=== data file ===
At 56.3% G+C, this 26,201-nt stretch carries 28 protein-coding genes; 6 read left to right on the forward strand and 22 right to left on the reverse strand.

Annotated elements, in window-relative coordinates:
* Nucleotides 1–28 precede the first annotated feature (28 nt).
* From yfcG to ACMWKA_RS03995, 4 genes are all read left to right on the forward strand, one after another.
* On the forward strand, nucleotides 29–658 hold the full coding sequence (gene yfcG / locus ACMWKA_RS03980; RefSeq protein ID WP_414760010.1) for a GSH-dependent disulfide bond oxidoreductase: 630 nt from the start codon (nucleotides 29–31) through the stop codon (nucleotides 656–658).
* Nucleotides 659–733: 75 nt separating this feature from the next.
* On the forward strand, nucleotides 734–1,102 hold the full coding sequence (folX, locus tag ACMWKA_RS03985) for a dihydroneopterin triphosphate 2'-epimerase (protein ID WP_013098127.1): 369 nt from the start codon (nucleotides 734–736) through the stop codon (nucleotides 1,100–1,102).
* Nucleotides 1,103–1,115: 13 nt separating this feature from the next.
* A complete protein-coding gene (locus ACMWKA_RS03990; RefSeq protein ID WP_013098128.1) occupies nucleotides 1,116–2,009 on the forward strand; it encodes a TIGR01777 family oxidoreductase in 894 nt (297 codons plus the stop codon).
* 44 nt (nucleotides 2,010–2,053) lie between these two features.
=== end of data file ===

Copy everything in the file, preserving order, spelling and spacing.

At 56.3% G+C, this 26,201-nt stretch carries 28 protein-coding genes; 6 read left to right on the forward strand and 22 right to left on the reverse strand.

Annotated elements, in window-relative coordinates:
* Nucleotides 1–28 precede the first annotated feature (28 nt).
* From yfcG to ACMWKA_RS03995, 4 genes are all read left to right on the forward strand, one after another.
* On the forward strand, nucleotides 29–658 hold the full coding sequence (gene yfcG / locus ACMWKA_RS03980; RefSeq protein ID WP_414760010.1) for a GSH-dependent disulfide bond oxidoreductase: 630 nt from the start codon (nucleotides 29–31) through the stop codon (nucleotides 656–658).
* Nucleotides 659–733: 75 nt separating this feature from the next.
* On the forward strand, nucleotides 734–1,102 hold the full coding sequence (folX, locus tag ACMWKA_RS03985) for a dihydroneopterin triphosphate 2'-epimerase (protein ID WP_013098127.1): 369 nt from the start codon (nucleotides 734–736) through the stop codon (nucleotides 1,100–1,102).
* Nucleotides 1,103–1,115: 13 nt separating this feature from the next.
* A complete protein-coding gene (locus ACMWKA_RS03990; RefSeq protein ID WP_013098128.1) occupies nucleotides 1,116–2,009 on the forward strand; it encodes a TIGR01777 family oxidoreductase in 894 nt (297 codons plus the stop codon).
* 44 nt (nucleotides 2,010–2,053) lie between these two features.